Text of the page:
[SciPy-Dev] scipy.stats

Travis Oliphant oliphant@enthought....
Tue Jun 1 18:33:56 CDT 2010

On Jun 1, 2010, at 1:57 PM, Matthew Brett wrote:

> Hi,
>>> Well - but that is because you don't maintenance.   Imagine a
>>> maintainer puts in a lot of effort to make the code well-documented
>>> and tested.  Then, you have put in new code that has neither
>>> documentation nor tests.    As a good maintainer, it's really painful
>>> for them that there's new code without documentation or tests.   They
>>> can only feel abused in that situation, because it seems as if you are
>>> expecting them to clean up after you - without asking.
>> I don't think that is fair.  I have been "maintaining" SciPy and NumPy code for over 10 years.   I have done an immense amount of work in porting SciPy to NumPy and continuing to fix bugs that I am made aware of.  I don't have as much time to commit to SciPy as I would like.
> I wasn't really saying whether it was fair or not, I was only trying
> to explain why it might cause offense.
> When I say that you don't do maintenance, I mean that you are not
> currently the person who has to make sure that the code is readable
> and maintainable.   That is hard and often thankless work.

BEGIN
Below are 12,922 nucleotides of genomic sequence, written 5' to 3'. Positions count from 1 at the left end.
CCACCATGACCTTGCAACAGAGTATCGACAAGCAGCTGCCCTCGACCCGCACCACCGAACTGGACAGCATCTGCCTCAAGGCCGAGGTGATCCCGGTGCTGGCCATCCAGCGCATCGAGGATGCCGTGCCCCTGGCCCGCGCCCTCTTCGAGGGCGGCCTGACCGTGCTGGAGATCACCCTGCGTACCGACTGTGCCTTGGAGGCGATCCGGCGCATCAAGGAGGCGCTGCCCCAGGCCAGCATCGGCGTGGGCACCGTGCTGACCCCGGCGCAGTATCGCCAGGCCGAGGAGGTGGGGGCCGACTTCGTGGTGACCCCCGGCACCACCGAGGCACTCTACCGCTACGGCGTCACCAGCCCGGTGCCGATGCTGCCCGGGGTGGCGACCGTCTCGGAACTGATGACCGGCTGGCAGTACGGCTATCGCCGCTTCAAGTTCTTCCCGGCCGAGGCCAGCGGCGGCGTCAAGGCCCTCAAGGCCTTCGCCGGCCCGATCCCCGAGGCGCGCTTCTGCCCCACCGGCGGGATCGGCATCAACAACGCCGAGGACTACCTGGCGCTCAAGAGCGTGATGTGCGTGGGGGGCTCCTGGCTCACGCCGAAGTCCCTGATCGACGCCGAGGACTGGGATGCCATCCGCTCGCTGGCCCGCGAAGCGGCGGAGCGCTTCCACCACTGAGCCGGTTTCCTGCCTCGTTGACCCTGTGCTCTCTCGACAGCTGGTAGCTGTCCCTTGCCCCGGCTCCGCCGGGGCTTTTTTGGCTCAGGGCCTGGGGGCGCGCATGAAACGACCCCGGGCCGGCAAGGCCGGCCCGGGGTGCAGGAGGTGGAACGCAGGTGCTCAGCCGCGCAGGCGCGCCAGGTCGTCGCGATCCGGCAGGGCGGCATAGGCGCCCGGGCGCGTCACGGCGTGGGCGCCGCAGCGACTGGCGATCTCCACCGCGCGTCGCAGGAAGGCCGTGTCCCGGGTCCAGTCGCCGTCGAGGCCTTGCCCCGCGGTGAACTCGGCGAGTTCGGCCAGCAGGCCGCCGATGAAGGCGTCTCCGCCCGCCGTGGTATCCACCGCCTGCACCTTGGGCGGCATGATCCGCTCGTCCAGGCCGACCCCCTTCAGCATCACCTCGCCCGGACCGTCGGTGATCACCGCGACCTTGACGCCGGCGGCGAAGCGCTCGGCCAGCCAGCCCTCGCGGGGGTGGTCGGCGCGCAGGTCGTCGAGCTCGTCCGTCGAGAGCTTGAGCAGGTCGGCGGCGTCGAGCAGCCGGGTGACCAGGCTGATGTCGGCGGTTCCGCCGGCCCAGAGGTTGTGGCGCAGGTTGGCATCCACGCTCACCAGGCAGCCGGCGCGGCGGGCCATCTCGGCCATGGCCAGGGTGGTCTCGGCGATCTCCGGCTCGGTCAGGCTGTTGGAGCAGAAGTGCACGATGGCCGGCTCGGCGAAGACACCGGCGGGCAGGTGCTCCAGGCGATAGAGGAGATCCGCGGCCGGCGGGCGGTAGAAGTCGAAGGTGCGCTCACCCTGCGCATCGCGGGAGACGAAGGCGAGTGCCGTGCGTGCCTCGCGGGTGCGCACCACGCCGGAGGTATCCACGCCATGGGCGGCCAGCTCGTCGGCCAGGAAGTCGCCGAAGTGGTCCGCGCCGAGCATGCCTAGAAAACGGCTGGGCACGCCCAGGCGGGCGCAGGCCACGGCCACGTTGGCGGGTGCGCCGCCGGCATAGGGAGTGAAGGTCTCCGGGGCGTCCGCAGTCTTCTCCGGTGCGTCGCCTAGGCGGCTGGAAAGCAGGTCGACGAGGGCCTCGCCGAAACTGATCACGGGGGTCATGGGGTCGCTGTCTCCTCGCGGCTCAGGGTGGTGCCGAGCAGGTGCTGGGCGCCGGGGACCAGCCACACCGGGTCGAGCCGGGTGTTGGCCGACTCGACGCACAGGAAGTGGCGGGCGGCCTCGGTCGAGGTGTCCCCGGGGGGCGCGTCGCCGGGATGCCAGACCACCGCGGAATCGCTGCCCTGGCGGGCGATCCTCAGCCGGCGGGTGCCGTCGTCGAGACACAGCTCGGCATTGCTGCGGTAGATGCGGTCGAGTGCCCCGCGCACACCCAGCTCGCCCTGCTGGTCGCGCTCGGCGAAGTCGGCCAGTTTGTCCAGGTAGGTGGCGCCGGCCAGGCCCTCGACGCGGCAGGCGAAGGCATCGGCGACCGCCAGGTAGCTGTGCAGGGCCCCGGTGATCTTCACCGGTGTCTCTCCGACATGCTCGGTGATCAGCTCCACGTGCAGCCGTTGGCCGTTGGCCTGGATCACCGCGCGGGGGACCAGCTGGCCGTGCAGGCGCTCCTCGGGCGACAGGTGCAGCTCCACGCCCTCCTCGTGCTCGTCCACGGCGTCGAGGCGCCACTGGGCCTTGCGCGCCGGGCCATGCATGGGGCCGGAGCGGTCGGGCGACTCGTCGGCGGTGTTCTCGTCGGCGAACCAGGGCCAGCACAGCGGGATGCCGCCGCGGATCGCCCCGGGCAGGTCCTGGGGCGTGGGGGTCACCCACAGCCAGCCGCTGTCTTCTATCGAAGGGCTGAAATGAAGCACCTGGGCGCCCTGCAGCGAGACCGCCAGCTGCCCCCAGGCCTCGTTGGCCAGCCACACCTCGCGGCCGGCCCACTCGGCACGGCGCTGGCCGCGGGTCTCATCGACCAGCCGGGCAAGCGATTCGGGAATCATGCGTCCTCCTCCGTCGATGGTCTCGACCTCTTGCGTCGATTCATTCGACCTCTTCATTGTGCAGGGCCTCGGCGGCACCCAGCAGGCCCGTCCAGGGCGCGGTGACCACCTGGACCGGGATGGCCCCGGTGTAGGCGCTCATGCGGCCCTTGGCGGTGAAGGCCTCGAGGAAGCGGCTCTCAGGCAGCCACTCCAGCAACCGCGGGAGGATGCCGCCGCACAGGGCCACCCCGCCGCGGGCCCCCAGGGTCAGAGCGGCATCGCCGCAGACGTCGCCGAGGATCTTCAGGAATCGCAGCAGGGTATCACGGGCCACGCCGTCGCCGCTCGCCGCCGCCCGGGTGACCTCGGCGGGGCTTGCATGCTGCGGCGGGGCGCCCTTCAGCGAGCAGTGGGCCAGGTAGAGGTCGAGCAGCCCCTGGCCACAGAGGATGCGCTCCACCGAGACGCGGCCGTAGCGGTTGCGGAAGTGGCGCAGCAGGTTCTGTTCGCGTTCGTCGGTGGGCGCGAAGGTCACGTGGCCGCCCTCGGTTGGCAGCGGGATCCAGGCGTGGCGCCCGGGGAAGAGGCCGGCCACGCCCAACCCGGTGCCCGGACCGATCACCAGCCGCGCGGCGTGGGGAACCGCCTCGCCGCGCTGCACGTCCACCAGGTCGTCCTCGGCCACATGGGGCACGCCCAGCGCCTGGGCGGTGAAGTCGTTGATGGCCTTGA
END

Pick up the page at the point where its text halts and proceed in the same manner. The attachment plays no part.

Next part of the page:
> I presume that you agree that numpy and scipy code should have
> documentation and tests.    I presume also that when you commit code
> without documentation or tests, that you do not usually intend to come
> back and do these later - say - before the next release.   That means
> that someone else has to do it.  It will take them a lot longer than
> it would take you because they don't know the code as well.

No, that is actually not what I imply but checking something in to the trunk.    I plan to submit tests and docs before the next release when I commit code.    I don't expect anyone else to do that for me.   I always welcome help, but I don't expect it.  

I really think this is more about how people view commits to the trunk than anything else.   I like to use SVN as a version control system.   My commits to trunk are always more incremental.   I like to get things committed in self-contained chunks.   Adding the requirement to put in documentation and tests before committing stretches out that "incremental" work element to longer than I ever have time for in one sitting. 

Clearly, if I were using DVCS to a published branch that could be then merged to the trunk this problem would not have arisen.   I see that I need to move to that style.    People are reading far more into my committing to trunk than I ever meant to imply.    


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